Owners of closely held businesses who are considering transition of ownership may consider Employee Stock Ownership Plans (ESOPs) as an alternative to more traditional transition opportunities. ESOPs are attractive to many business owners, and have significant benefits for owners, the businesses and employees. However, ESOPs also have drawbacks.

A better understanding of the advantages and disadvantages of ESOPs can help any business owner determine if a partial or total sale to an ESOP is a solution that makes sense. And that owner needs professional advisors who have been through the process many times.


An ESOP is a qualified employee benefit plan that is structured to primarily invest in employer stock. The first step to establish an ESOP is to set up a trust to purchase stock from the owner(s). After the ESOP trust is established, the ESOP borrows money from an outside lender to buy all, or a portion, of a business. The ESOP repays its loan through periodic pre-tax contributions made by the company. As the loan is paid down, shares are released from collateral, and allocated to eligible employees based on their level of compensation. The longer an employee works for the company, the more shares that are allocated to his/her account, and the more the employee becomes vested in his/her account, and thus in the company.


ESOPs create a ready market for business owners looking to transition ownership, and offer many ongoing advantages, such as:

  • Owners have more control over the transaction when selling to an ESOP, as compared to an external sale--there are no competitors doing diligence on the business, and far less disruption.
  • Selling a company to an ESOP provides for continuity in the company's workforce and operations. This may be particularly important for an owner who has worked hard alongside his/her employees to build the company over many years. (continued)

Is an ESOP Right for Me?

ESOPs boost employee morale. It has been proven in studies that when employees have a vested interest in the success of the company, they tend to work harder, and stay longer. The result is that ESOP-owned companies tend to have lower turnover in their workforce, and higher productivity from their employees.

S elling to an ESOP can create significant tax benefits for both the selling owner and the company. The loan taken by the ESOP to buy the company is repaid by the company with pre-tax dollars. There are additional benefits, which vary depending on the corporate structure. In the case of a C-Corp, the owner can defer capital gains taxes that stem from the sale of the company. This is particularly important in an era of higher capital gains taxes. In the case of an S-Corp, the ESOP's share of earnings is tax-exempt.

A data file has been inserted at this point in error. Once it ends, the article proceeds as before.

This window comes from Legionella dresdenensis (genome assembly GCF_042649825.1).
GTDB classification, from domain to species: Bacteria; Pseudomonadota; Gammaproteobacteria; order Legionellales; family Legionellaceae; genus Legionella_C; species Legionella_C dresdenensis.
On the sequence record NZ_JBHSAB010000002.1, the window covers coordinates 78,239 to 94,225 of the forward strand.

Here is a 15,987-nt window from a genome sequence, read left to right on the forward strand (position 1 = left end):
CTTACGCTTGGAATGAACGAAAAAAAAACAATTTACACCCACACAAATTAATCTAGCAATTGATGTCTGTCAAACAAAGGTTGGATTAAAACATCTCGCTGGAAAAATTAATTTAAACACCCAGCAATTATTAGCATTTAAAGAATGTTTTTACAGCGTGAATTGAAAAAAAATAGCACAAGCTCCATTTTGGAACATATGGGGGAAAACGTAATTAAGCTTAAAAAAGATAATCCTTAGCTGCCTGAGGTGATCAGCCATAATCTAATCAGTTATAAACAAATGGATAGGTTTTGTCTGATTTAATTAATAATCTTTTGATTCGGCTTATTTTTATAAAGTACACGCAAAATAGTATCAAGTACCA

In addition to being great transition tools, ESOPs are great tools for creating liquidity. Selling a minority share to create necessary liquidity does not prevent an owner from selling the company to an external buyer in the future.


While ESOPs have tremendous upside, they also have drawbacks. Understanding the disadvantages of ESOPs is as important as understanding the advantages in determining whether selling to an ESOP makes sense. First and foremost, ESOPs are employee benefit plans, which are governed by ERISA and the Tax Code. Compliance with these laws creates a level of complexity that other transition opportunities may not. In addition to the regulatory complexity, which requires seasoned advisors, business owners should also consider the following: E RISA requires that ESOPs be financial buyers. As a result, business owners are not likely to receive the sale price

that a strategic buyer might offer. L enders almost always require some portion of the financing to be provided through seller notes, so it may take

longer for a selling shareholder to realize all of the proceeds of the sale. E SOPs require annual valuations and third party administrators, which creates additional, but not prohibitive, cost.


ESOPs are challenging to create, and determining whether an ESOP is the right tool requires a sophisticated analysis. However, in the right scenarios and with the right planning, ESOPs can be a highly effective transition tool, and can have a profound impact on a business. When structured correctly and appropriately, the advantages of ESOPs can far outweigh the drawbacks. Benesch, Friedlander, Coplan & Aronoff can walk you through the pros and cons of an ESOP and help you establish a framework for an ESOP that is effective and impactful on your business.